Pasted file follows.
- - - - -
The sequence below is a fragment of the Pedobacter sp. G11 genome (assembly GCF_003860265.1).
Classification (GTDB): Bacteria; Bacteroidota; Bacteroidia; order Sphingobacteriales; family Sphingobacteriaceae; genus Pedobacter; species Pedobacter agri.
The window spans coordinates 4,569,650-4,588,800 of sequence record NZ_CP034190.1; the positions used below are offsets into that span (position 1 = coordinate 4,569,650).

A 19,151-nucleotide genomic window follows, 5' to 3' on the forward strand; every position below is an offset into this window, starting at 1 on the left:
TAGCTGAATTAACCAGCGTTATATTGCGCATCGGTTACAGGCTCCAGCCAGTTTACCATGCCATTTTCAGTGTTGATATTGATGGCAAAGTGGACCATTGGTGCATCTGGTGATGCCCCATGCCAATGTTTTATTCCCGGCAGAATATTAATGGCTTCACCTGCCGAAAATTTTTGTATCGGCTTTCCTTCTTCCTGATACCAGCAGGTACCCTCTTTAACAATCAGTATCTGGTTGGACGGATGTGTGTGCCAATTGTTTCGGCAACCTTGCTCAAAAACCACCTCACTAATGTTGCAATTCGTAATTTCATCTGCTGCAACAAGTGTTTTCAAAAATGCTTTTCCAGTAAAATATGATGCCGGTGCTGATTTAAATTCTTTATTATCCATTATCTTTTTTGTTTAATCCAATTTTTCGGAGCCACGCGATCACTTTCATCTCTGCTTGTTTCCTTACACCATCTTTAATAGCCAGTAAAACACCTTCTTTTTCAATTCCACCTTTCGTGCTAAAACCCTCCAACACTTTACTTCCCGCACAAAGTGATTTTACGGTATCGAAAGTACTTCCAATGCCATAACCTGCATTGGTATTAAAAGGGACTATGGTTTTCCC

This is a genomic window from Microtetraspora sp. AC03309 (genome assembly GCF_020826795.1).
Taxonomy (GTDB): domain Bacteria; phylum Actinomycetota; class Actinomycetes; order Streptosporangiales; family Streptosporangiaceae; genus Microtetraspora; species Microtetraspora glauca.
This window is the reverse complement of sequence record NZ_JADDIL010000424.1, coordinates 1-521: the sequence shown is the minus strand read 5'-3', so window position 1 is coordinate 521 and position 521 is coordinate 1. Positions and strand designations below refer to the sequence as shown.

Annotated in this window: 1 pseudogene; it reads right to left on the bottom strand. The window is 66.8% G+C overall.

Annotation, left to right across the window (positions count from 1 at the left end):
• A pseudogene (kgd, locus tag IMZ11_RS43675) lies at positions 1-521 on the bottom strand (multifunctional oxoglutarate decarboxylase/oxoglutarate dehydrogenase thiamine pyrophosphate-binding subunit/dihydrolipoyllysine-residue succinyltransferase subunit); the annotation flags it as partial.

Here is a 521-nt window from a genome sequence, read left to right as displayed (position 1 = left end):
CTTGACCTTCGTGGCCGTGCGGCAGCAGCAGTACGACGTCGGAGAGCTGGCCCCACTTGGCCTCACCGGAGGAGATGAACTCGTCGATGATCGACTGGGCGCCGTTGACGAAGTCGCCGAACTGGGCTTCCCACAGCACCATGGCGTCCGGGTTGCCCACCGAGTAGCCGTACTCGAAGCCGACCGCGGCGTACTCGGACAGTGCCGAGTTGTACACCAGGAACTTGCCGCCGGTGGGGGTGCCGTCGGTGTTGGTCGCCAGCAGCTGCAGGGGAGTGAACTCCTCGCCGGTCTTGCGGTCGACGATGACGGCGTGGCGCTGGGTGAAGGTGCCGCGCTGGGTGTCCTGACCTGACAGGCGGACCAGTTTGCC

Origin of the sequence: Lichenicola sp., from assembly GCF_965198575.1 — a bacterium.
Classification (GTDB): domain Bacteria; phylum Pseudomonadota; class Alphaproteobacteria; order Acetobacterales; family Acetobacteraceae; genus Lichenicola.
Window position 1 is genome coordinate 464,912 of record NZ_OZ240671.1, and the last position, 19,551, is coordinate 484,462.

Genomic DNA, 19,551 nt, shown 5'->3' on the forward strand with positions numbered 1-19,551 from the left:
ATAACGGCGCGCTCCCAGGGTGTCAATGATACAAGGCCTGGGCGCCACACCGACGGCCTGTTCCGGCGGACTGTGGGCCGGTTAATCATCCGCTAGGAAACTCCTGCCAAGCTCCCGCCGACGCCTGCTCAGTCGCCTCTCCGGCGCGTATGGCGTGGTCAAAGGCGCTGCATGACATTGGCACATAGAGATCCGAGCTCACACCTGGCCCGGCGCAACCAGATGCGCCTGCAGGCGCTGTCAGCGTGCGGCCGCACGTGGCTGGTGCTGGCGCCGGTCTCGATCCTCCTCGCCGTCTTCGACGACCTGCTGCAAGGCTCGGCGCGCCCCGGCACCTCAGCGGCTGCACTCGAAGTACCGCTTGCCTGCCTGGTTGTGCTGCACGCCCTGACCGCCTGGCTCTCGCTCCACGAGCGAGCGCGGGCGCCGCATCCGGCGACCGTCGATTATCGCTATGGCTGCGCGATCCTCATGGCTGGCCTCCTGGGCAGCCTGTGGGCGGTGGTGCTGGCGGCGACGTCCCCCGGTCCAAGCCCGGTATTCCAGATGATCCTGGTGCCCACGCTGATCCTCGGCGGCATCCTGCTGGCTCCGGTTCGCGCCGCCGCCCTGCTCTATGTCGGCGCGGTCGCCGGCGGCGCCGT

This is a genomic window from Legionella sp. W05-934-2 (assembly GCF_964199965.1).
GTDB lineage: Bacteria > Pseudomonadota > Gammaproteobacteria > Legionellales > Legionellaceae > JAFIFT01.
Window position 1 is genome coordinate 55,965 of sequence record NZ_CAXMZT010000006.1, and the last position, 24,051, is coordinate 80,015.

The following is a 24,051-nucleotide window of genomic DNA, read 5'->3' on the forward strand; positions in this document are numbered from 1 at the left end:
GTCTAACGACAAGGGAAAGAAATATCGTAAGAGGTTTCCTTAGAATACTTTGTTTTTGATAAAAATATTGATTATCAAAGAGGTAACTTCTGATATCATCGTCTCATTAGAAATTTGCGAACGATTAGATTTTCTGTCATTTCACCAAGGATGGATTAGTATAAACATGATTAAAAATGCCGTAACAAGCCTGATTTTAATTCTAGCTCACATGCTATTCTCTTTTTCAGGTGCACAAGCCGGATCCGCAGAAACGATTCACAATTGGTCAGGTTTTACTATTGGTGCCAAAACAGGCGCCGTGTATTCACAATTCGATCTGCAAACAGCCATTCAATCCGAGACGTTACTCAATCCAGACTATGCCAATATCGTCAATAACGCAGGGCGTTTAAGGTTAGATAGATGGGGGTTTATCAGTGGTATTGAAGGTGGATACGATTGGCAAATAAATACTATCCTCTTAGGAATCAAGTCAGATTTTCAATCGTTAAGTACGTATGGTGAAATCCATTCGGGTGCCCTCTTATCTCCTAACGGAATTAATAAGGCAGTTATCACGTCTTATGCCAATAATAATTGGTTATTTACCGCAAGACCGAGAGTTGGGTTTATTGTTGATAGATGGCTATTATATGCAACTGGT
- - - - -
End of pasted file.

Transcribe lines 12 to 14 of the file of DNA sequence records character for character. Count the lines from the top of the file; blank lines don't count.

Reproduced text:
Here is a 521-nt window from a genome sequence, read left to right as displayed (position 1 = left end):
CTTGACCTTCGTGGCCGTGCGGCAGCAGCAGTACGACGTCGGAGAGCTGGCCCCACTTGGCCTCACCGGAGGAGATGAACTCGTCGATGATCGACTGGGCGCCGTTGACGAAGTCGCCGAACTGGGCTTCCCACAGCACCATGGCGTCCGGGTTGCCCACCGAGTAGCCGTACTCGAAGCCGACCGCGGCGTACTCGGACAGTGCCGAGTTGTACACCAGGAACTTGCCGCCGGTGGGGGTGCCGTCGGTGTTGGTCGCCAGCAGCTGCAGGGGAGTGAACTCCTCGCCGGTCTTGCGGTCGACGATGACGGCGTGGCGCTGGGTGAAGGTGCCGCGCTGGGTGTCCTGACCTGACAGGCGGACCAGTTTGCC

Origin of the sequence: Lichenicola sp., from assembly GCF_965198575.1 — a bacterium.